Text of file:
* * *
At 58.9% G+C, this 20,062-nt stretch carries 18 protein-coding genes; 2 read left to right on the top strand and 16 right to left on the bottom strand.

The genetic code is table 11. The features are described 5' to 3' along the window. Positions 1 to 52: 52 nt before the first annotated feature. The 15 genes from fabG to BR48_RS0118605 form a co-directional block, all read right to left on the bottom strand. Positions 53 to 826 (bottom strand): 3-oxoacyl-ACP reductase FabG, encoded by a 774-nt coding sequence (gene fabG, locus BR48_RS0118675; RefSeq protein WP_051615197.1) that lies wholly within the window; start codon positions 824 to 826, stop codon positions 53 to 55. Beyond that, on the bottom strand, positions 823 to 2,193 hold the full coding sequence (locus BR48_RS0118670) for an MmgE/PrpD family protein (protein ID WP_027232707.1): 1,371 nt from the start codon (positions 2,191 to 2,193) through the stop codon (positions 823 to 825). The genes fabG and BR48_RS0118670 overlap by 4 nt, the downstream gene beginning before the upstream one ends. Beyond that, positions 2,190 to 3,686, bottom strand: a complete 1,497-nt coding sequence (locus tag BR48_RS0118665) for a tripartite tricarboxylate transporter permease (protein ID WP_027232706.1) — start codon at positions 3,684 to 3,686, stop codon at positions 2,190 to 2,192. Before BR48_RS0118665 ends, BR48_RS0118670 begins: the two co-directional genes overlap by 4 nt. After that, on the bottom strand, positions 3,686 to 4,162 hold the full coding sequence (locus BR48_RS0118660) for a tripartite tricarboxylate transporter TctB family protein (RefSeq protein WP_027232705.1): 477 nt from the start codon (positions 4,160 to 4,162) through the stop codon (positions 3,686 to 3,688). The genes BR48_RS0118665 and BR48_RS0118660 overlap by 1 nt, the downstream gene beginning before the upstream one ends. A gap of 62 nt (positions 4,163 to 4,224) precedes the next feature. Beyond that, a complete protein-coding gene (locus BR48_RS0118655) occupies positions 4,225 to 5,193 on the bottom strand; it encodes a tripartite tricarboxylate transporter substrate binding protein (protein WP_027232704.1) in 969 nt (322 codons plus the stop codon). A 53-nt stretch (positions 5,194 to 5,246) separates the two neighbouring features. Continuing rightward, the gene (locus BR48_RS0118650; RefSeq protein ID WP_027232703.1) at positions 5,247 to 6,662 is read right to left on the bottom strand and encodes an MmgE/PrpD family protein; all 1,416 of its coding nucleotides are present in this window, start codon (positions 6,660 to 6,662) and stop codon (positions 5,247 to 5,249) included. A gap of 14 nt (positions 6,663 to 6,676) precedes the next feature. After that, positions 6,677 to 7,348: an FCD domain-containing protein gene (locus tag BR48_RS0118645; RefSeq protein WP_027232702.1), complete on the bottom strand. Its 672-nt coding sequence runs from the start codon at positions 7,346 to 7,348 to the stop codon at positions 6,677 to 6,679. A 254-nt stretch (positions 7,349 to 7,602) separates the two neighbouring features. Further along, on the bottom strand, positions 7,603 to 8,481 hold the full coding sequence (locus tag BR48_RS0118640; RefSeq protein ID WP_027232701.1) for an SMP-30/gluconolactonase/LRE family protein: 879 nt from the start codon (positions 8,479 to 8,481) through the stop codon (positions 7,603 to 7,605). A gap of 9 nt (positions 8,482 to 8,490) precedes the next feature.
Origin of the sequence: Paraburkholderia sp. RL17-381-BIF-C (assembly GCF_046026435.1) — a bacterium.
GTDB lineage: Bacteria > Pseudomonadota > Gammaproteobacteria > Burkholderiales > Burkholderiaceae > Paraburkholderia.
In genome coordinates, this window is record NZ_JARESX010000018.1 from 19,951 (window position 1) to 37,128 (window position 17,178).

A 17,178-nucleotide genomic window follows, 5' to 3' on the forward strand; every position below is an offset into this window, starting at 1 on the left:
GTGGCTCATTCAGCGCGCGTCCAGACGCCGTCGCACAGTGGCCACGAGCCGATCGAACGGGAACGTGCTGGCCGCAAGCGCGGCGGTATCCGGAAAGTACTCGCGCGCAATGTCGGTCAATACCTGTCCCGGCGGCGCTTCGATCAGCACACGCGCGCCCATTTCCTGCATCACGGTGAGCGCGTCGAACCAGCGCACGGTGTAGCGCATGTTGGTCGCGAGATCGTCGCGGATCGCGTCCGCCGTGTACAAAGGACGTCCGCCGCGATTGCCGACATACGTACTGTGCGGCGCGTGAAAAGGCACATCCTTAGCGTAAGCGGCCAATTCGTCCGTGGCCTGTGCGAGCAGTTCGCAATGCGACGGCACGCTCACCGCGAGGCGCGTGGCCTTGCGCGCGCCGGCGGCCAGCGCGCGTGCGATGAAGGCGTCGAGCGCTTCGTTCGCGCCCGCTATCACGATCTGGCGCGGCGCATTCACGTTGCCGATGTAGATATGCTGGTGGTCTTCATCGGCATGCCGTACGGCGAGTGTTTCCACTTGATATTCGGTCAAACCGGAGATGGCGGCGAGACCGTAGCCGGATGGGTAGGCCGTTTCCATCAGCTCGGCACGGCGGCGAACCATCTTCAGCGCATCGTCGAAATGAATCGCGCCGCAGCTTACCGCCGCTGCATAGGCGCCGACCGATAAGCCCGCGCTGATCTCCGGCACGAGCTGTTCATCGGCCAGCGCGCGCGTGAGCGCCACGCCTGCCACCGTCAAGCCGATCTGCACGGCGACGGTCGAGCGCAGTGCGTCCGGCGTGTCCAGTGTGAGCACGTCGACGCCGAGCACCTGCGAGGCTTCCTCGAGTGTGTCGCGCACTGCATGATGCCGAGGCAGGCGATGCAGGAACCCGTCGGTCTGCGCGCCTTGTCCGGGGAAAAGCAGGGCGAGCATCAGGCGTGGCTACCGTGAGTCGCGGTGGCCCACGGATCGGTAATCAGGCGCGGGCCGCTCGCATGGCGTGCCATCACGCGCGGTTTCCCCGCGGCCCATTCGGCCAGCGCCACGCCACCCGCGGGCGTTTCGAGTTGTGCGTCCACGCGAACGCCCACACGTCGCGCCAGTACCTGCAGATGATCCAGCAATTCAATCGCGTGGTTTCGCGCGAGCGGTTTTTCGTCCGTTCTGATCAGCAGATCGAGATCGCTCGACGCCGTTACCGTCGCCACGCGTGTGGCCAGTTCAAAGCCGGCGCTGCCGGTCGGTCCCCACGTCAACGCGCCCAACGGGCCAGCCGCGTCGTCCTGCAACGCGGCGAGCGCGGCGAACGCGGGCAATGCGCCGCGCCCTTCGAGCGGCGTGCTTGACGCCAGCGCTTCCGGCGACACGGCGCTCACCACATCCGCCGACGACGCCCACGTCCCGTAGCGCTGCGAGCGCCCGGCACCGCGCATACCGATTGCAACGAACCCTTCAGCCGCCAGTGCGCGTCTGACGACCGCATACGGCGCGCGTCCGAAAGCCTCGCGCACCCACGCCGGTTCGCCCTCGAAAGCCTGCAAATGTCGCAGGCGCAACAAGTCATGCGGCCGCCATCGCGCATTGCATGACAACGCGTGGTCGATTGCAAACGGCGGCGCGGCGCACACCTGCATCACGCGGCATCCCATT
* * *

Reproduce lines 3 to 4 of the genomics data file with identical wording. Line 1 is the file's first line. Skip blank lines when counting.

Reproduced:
Origin of the sequence: Paraburkholderia sp. RL17-381-BIF-C (assembly GCF_046026435.1) — a bacterium.
GTDB lineage: Bacteria > Pseudomonadota > Gammaproteobacteria > Burkholderiales > Burkholderiaceae > Paraburkholderia.